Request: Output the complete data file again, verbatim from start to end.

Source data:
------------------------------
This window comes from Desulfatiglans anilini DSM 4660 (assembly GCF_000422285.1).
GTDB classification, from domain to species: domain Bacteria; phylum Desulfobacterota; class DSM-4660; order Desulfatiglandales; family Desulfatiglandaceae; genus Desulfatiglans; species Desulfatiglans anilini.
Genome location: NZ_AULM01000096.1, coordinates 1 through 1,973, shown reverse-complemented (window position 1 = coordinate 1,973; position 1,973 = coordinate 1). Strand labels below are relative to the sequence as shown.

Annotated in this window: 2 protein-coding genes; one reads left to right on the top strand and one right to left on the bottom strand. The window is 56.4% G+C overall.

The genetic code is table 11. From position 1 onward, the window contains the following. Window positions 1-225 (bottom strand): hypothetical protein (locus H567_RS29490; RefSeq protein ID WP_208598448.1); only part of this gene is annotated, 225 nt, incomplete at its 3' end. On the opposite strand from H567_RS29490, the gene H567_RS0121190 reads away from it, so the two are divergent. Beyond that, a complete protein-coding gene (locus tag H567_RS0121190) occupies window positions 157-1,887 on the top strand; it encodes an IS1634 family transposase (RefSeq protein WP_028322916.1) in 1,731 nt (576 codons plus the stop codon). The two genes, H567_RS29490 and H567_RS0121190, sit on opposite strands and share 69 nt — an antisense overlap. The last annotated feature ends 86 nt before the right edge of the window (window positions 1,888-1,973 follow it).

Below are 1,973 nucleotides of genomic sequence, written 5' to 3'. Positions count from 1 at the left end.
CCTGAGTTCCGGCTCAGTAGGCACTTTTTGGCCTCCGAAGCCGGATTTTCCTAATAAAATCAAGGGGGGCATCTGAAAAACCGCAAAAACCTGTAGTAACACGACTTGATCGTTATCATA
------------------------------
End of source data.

This window comes from Desulfatiglans anilini DSM 4660 (assembly GCF_000422285.1).
GTDB classification, from domain to species: domain Bacteria; phylum Desulfobacterota; class DSM-4660; order Desulfatiglandales; family Desulfatiglandaceae; genus Desulfatiglans; species Desulfatiglans anilini.
Genome location: NZ_AULM01000096.1, coordinates 1 through 1,973, shown reverse-complemented (window position 1 = coordinate 1,973; position 1,973 = coordinate 1). Strand labels below are relative to the sequence as shown.

Annotated in this window: 2 protein-coding genes; one reads left to right on the top strand and one right to left on the bottom strand. The window is 56.4% G+C overall.

The genetic code is table 11. From position 1 onward, the window contains the following. Window positions 1-225 (bottom strand): hypothetical protein (locus H567_RS29490; RefSeq protein ID WP_208598448.1); only part of this gene is annotated, 225 nt, incomplete at its 3' end. On the opposite strand from H567_RS29490, the gene H567_RS0121190 reads away from it, so the two are divergent. Beyond that, a complete protein-coding gene (locus tag H567_RS0121190) occupies window positions 157-1,887 on the top strand; it encodes an IS1634 family transposase (RefSeq protein WP_028322916.1) in 1,731 nt (576 codons plus the stop codon). The two genes, H567_RS29490 and H567_RS0121190, sit on opposite strands and share 69 nt — an antisense overlap. The last annotated feature ends 86 nt before the right edge of the window (window positions 1,888-1,973 follow it).

Below are 1,973 nucleotides of genomic sequence, written 5' to 3'. Positions count from 1 at the left end.
CCTGAGTTCCGGCTCAGTAGGCACTTTTTGGCCTCCGAAGCCGGATTTTCCTAATAAAATCAAGGGGGGCATCTGAAAAACCGCAAAAACCTGTAGTAACACGACTTGATCGTTATCATA